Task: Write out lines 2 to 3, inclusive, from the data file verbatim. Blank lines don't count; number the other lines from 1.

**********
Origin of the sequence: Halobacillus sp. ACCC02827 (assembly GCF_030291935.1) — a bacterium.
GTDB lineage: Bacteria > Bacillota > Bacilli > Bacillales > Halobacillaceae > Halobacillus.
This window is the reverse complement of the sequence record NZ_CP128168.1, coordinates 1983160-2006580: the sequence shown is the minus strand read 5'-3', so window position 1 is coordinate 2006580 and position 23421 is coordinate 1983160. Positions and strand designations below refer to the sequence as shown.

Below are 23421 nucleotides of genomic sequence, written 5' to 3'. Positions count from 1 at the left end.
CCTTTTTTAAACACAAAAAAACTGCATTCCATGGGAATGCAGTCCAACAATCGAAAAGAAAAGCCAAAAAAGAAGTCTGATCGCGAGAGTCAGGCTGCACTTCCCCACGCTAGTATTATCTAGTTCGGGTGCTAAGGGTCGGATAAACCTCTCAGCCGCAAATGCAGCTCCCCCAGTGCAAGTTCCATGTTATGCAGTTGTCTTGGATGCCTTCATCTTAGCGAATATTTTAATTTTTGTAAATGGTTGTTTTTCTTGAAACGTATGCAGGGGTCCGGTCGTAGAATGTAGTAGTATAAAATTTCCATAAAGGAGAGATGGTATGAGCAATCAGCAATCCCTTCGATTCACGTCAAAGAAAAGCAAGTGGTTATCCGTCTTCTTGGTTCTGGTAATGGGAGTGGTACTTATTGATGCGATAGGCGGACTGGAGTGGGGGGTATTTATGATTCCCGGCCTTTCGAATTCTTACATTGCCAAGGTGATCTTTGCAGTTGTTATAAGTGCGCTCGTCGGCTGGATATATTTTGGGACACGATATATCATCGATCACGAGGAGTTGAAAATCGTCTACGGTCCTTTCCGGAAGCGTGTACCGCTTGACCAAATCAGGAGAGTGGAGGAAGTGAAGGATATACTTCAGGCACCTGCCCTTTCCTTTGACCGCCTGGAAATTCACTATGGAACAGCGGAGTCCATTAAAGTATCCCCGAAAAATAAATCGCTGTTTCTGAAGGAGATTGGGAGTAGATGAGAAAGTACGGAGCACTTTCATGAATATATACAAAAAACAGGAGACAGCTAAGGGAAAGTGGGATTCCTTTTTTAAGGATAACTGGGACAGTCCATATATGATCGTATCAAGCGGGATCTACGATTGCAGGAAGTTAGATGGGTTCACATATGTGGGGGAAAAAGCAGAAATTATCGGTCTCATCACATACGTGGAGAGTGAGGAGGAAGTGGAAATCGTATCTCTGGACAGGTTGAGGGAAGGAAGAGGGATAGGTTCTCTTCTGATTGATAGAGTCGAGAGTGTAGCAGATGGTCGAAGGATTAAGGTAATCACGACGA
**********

GTDB lineage: Bacteria > Bacillota > Bacilli > Bacillales > Halobacillaceae > Halobacillus.
This window is the reverse complement of the sequence record NZ_CP128168.1, coordinates 1983160-2006580: the sequence shown is the minus strand read 5'-3', so window position 1 is coordinate 2006580 and position 23421 is coordinate 1983160. Positions and strand designations below refer to the sequence as shown.